Eight Tatar Companies Among Russia's Top 300
Tatneft leads eight Tatar companies that were included in the list of Russia's 300 leading companies of 2003, published by RBK-Rating, Russian news agencies reported on 7 July. Tatneft is 11th on the list with income of 116.6 billion rubles, 7.3 percent up from 2002. KamAZ is 36th with income of 30.7 billion rubles, 26 percent up from 2002, while Nizhnekamskneftekhim and its income of 24.9 billion rubles is 44th. In the first hundred are also Tatenergo at 64th with income of 17.2 billion rubles, and Nizhnekamskshina, which is 100th with income of 10.2 billion rubles.

Compiled by Gulnara Khasanova

Bashkir Airlines Pilots Begin Strike
Pilots of Bashkir Airlines announced a strike as of 8 July, pilots trade-union Deputy Chairman Sergei Yeshtokin told RosBalt on 7 July. The decision was adopted following the airline administration's refusal to sign a collective agreement proposed by the trade union. Agreement has not been reached on more than 40 paragraphs of the document that have been under discussion for seven months. Specifically, pilots demand that all internal documents by the administration be agreed with them, wages be categorized following an increase of the minimum wage, pilots who retire be paid one year's salary, and that families of pilots who die in their workplace be paid 10 years' salary. Bashkir Airlines is currently being prepared for privatization. The number of pilots employed by the airline has been halved over the past two years to 450. The airline possesses 12 passenger jets, including nine Tu-154Ms and three Tu-134s. Relatives Of Air-Crash Victims Sue U.S. Companies Relatives of six victims of the July 2002 midair collision of a DHL cargo jet and a Bashkir Airlines passenger jet over Lake Constance, Germany, appealed to a U.S. court in Florida against five U.S. companies that produce electronic air-traffic-control equipment, the "Chicago Tribune" reported on 4 July. The plaintiffs claim that some responsibility for the accident lies with the U.S.-produced equipment used by the air-traffic-control firm that was monitoring the airspace at the time of the crash. The five U.S. companies are also accused of providing insufficient instruction to operators of the equipment. Bill Rivis, representative of Honeywell International, one of the five companies being sued, told RIA-Novosti on 7 July that his company still has not studied the lawsuit and thus cannot yet comment. Rivis noted that "as data provided by investigation of the crash shows, traffic collision alarm systems (TCAS) were functioning in accordance with criteria accepted by the Federal Management of Civil Aviation of the United States."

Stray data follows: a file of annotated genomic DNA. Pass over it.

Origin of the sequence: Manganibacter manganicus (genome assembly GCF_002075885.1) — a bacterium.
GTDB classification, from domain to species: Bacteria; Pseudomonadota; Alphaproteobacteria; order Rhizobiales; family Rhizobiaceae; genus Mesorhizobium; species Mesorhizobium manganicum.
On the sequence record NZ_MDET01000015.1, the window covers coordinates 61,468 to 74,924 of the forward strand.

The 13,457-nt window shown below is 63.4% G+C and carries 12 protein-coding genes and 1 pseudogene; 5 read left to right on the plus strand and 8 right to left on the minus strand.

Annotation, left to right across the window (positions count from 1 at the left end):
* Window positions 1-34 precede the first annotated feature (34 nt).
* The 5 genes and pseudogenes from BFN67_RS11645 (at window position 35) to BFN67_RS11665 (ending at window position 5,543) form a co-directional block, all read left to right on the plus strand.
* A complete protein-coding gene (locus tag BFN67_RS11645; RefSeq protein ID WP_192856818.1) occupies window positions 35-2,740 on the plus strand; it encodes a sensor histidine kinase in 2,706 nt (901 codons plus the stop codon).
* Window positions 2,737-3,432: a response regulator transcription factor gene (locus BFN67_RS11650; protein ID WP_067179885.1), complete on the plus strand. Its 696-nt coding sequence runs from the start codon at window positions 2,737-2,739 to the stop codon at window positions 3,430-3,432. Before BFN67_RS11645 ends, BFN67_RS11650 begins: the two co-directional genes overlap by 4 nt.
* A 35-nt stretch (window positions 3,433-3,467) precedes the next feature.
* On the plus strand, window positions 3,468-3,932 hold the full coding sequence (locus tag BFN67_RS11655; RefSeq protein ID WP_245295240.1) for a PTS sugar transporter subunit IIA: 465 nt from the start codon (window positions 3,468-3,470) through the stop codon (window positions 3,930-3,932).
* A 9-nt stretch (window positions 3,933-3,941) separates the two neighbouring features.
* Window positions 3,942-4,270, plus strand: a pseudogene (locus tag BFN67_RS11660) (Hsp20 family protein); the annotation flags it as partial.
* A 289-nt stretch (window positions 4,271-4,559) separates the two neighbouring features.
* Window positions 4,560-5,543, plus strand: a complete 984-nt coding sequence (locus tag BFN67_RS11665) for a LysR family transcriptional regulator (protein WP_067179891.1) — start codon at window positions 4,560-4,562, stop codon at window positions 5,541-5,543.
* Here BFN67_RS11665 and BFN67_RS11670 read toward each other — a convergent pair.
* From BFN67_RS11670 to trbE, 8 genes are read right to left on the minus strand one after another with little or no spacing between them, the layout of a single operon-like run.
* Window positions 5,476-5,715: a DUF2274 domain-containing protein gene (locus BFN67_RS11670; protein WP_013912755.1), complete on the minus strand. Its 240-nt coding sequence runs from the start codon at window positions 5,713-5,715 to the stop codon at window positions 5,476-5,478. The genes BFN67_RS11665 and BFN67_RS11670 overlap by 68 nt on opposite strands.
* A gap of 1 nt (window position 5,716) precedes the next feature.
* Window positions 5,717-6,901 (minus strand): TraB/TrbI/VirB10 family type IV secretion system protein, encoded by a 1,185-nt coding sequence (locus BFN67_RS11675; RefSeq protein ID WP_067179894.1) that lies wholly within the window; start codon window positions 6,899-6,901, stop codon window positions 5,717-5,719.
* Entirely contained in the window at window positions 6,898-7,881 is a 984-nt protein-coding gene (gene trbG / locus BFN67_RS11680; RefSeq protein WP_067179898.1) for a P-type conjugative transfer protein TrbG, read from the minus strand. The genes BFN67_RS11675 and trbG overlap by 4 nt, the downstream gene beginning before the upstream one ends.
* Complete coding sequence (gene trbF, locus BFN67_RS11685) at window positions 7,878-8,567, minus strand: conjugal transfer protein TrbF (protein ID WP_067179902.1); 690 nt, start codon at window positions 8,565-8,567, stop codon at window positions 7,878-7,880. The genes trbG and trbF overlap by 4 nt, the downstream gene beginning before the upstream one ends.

16,000 Residents Of Bashkortostan Refuse To Change Passports
More than 3.3 million residents of Bashkortostan received new Russian passports as part of the passport reform that ended on 30 June, and some 16,000 who did not exchange their identification documents will be fined, RosBalt reported on 7 July, citing the Bashkir Interior Ministry press service. The passport reform was begun in Bashkortostan and Tatarstan in May 2001, three years later than in the rest of Russia, as the republics insisted on the introduction of a "nationality" entry in the new passports. They eventually agreed to compromise that allowed for inserted pages in either Bashkir or Tatar and featuring those republics' respective state emblems. According to the chief federal inspector to Bashkortostan, 80 percent of Bashkortostan's residents received a passport with the local insert page while 20 percent received ones without it.

Compiled by Gulnara Khasanova